Instead, the values used by policy makers today are based on getting people to reveal how much they would pay to reduce the chance of a fatal accident. In the US, the VSL is often estimated by looking at the difference in wages between high risk and low risk jobs. For example, suppose that miners face an additional 1 in 5000 chance of death each year compared to similar jobs, but receive an extra £2,000 a year in pay. This would give a value of one statistical life of 5,000 multiplied by £2,000, giving £10 million.

This “revealed preference” approach has the advantage compared to the human capital approach that it estimates how someone values their life as a whole, not just wages. However, if people do not really know what risks they are taking on when they make their choices, then it may not give a good estimate.

shutterstock_566815405.jpgAn alternative is to conduct surveys about hypothetical decisions. The value of the UK’s widely used VPF of £1.8 million is based on a 1997 survey of 167 people commissioned by the government in 1997. Respondents are asked questions such as how much they would be willing to pay to reduce their annual risk of a fatal road accident from (say) 5 in 100,000, to 4 in 100,000 [the actual set of questions asked was a bit more complicated than this].  The 1997 study has been criticized on a number of grounds, but one obvious concern is that the average wealth of the people surveyed was much lower than average. What difference do you think that made to the results? More fundamentally, do people really have a sufficiently good understanding of probabilities to value a decrease in risk of this sort?

The question becomes even tougher when we need to take an international view. The graph below shows the VSL for different countries, calculated from wage-risk studies. The highest values are about ten times the lowest values, but do you think it would be appropriate for an international organization to use this information when making decisions about where to allocate spending? And what about the value of future lives? If the value of a (statistical) life today is £5 million, how much should we be willing to spend on climate change measures that will save a life in 500 years’ time? These questions are just as much philosophical and political problems as economic ones and it is important to look at the whole picture.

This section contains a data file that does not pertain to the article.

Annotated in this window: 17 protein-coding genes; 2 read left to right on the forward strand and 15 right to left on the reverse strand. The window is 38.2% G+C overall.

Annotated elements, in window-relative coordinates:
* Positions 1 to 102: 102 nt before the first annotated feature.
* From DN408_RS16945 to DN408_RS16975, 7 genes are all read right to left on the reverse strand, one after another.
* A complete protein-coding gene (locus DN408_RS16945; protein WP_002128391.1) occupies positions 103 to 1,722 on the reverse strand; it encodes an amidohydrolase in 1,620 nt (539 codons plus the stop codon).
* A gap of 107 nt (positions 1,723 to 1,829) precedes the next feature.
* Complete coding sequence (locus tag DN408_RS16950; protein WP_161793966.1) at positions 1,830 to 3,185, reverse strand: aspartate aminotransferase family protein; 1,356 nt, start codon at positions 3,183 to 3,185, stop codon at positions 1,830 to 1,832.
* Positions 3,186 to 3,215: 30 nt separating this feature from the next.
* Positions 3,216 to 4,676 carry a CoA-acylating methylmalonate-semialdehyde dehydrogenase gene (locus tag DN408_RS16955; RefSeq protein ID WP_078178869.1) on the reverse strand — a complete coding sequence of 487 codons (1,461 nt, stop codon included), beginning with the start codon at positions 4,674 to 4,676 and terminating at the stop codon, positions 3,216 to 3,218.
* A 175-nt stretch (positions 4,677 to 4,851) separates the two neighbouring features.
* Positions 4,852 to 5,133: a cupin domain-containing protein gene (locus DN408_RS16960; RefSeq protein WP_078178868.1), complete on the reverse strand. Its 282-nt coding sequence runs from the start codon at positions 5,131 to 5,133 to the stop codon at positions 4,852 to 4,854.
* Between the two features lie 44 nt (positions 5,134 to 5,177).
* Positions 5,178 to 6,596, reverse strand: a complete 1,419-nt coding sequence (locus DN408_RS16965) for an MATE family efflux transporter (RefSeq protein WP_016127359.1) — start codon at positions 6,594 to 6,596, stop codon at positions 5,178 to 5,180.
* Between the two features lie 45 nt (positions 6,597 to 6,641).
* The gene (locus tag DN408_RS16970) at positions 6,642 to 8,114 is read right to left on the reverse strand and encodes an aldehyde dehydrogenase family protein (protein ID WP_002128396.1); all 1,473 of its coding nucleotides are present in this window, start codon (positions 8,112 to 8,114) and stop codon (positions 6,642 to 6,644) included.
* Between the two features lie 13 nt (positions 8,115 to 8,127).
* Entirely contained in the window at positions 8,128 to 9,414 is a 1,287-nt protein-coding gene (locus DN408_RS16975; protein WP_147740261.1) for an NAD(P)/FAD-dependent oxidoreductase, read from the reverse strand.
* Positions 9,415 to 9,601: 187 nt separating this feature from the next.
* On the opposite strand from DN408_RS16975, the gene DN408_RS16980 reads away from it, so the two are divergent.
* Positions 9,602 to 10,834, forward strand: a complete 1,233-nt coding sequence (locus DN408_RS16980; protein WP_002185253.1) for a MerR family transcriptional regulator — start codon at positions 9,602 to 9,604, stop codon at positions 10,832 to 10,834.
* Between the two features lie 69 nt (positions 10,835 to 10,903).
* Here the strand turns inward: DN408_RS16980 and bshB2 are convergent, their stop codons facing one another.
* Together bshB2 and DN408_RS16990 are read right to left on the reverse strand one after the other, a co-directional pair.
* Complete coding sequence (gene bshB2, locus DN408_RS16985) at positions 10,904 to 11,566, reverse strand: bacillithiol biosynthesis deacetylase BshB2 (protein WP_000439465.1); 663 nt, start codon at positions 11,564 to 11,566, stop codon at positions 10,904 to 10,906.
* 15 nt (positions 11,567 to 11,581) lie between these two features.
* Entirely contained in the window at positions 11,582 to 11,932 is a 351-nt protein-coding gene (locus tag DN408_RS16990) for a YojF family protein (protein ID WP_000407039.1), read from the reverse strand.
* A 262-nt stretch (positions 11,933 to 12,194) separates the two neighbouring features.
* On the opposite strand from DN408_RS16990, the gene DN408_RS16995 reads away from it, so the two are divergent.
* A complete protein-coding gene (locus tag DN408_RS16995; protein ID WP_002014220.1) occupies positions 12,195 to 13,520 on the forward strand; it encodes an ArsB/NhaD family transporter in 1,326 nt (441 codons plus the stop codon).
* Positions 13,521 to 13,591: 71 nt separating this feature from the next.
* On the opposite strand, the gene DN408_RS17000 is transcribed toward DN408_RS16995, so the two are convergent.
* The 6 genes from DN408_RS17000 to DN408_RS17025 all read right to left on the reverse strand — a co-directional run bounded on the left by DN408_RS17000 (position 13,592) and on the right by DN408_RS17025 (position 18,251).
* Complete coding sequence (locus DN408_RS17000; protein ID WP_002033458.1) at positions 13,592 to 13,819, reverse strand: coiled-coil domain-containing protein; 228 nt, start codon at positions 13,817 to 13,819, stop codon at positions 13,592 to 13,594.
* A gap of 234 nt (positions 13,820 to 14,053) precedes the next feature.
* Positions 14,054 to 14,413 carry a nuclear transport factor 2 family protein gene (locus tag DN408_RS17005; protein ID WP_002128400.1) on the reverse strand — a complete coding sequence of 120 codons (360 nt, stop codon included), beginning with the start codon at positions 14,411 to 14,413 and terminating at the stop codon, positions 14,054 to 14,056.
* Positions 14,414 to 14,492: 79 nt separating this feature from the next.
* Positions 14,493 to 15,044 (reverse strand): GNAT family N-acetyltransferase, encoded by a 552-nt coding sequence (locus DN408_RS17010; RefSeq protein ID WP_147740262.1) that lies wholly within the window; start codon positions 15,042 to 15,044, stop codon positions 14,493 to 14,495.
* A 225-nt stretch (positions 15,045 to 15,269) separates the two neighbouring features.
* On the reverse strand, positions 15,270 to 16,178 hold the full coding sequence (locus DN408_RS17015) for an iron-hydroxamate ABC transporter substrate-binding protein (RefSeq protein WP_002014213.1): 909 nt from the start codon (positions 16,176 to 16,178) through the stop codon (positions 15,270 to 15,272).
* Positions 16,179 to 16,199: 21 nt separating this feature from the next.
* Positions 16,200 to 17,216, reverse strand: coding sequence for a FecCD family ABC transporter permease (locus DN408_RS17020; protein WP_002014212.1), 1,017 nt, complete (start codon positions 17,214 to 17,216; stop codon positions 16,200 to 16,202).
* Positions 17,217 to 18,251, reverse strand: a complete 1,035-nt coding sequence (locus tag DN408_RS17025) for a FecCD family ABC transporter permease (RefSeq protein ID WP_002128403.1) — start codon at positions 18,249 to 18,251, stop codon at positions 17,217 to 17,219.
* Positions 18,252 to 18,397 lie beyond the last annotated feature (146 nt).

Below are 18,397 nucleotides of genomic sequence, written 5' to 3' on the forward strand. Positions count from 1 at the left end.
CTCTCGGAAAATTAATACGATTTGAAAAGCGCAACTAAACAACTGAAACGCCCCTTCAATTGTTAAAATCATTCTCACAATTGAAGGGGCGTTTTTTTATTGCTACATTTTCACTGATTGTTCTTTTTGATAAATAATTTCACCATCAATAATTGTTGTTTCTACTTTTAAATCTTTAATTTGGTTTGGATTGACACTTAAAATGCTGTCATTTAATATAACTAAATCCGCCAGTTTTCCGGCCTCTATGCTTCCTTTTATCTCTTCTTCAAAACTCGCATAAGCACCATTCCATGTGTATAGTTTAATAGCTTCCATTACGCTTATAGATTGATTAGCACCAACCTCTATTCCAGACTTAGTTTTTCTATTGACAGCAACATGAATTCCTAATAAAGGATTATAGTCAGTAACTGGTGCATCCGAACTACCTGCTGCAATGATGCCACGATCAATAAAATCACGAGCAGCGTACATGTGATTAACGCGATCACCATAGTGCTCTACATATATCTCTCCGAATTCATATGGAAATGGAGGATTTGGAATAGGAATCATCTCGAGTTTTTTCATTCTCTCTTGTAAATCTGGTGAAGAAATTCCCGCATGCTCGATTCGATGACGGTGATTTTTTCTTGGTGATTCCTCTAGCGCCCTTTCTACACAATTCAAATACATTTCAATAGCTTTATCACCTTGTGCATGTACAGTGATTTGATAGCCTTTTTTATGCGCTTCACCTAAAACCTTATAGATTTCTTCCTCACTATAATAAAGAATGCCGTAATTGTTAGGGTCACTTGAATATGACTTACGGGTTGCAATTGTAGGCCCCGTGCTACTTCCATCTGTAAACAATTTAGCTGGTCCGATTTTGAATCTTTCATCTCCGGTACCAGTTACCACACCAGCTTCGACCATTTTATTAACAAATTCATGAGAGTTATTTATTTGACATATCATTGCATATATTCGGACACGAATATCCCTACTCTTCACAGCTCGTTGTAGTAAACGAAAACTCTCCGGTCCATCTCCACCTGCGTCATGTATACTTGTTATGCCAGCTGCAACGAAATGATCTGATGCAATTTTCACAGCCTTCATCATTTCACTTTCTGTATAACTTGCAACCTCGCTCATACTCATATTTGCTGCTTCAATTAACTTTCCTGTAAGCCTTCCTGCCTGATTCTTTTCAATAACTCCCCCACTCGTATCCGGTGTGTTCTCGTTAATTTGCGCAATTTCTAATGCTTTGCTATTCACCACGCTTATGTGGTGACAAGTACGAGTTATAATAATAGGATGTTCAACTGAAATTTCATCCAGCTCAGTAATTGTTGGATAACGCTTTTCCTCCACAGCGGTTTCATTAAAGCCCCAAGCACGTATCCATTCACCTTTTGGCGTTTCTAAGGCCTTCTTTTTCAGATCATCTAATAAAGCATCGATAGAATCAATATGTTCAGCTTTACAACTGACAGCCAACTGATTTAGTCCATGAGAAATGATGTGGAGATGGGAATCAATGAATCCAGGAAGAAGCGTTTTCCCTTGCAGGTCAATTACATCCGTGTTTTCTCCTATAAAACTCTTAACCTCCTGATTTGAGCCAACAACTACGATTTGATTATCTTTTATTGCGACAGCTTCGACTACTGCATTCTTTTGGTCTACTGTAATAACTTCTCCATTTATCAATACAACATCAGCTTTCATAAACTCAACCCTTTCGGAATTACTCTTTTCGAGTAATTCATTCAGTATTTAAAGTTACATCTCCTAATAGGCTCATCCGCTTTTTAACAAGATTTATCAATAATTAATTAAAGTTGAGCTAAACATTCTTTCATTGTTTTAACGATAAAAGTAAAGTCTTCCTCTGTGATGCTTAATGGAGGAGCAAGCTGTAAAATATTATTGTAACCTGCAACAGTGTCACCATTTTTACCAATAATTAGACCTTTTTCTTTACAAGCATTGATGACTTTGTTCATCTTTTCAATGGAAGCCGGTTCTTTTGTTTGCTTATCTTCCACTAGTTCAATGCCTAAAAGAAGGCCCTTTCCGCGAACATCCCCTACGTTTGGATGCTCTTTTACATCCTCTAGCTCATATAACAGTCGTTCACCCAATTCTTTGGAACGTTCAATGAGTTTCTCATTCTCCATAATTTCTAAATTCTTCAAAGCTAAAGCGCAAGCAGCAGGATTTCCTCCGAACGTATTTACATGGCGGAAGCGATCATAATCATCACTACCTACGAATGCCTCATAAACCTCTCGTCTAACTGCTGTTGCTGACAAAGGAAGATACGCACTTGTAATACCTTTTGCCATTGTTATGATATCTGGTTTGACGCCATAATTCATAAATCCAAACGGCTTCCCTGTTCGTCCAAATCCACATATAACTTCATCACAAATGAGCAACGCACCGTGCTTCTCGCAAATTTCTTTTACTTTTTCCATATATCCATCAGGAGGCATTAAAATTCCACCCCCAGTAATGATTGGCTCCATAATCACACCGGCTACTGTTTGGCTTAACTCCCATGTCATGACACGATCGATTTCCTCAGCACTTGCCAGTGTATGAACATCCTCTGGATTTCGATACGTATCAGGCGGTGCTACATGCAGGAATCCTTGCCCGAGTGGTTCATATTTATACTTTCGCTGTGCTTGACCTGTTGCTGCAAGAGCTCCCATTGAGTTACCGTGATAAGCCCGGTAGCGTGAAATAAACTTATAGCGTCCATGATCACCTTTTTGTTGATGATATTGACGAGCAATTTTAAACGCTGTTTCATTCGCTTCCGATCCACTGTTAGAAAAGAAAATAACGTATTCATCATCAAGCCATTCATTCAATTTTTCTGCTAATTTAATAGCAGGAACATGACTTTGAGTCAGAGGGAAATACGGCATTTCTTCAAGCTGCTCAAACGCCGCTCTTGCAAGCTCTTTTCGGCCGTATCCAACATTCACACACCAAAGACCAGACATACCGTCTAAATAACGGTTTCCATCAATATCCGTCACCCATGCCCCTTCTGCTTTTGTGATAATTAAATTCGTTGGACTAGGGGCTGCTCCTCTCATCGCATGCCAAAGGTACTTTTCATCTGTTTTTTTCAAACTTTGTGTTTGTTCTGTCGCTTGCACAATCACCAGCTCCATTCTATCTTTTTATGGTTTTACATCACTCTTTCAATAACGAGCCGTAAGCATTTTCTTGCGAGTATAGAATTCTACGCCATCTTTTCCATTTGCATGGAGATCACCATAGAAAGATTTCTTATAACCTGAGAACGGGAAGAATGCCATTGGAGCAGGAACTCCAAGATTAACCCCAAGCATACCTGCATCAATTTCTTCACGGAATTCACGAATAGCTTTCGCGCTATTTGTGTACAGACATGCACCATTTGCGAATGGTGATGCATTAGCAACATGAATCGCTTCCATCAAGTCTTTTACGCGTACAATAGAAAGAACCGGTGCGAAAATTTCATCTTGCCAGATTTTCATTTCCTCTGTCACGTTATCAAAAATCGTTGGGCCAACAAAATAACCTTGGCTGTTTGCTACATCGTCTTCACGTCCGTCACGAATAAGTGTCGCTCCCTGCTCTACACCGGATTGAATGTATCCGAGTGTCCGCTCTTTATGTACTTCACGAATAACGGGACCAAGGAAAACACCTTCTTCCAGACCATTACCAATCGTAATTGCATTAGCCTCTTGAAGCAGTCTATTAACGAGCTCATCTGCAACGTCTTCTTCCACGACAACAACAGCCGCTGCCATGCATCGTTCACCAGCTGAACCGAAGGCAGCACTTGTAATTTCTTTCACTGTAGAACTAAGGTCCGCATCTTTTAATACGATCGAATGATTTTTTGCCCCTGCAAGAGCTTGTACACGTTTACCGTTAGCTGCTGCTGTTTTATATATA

KD Graph

The question of how to put a monetary value on saving a life is an incredibly challenging one and it is tempting to conclude that there is no right answer. Yet every time policy makers make a decision on how much to spend to reduce the risk of natural disaster, road accidents, or climate change they are making an assumption about the answer, at least implicitly. With better answers they can make better decisions, even if they are not perfect ones.

Questions

  1. Returning to Mount St John, how much would the value of a (statistical) life have to be in this case to justify spending £10 million pounds or £100 million pounds?
  2. How much would you be willing to pay to reduce the risk of a fatal road accident from 5 in 100,000 to 4 in 100,000? What does this imply for your estimated VSL? Try asking other people and compare answers.
  3. How easy do people find it to answer questions like Q2? Are there different ways of asking the question that make it easier? For example, does it help if you use population figures to work out the absolute number of road deaths that the probabilities imply?
  4. How do the answers you get from Q2 compare to the answers you would get if you took a human capital approach?

Kate DoornikDr Kate Doornik is responsible for organising economics teaching at St John’s, and leads courses in microeconomics and macroeconomics.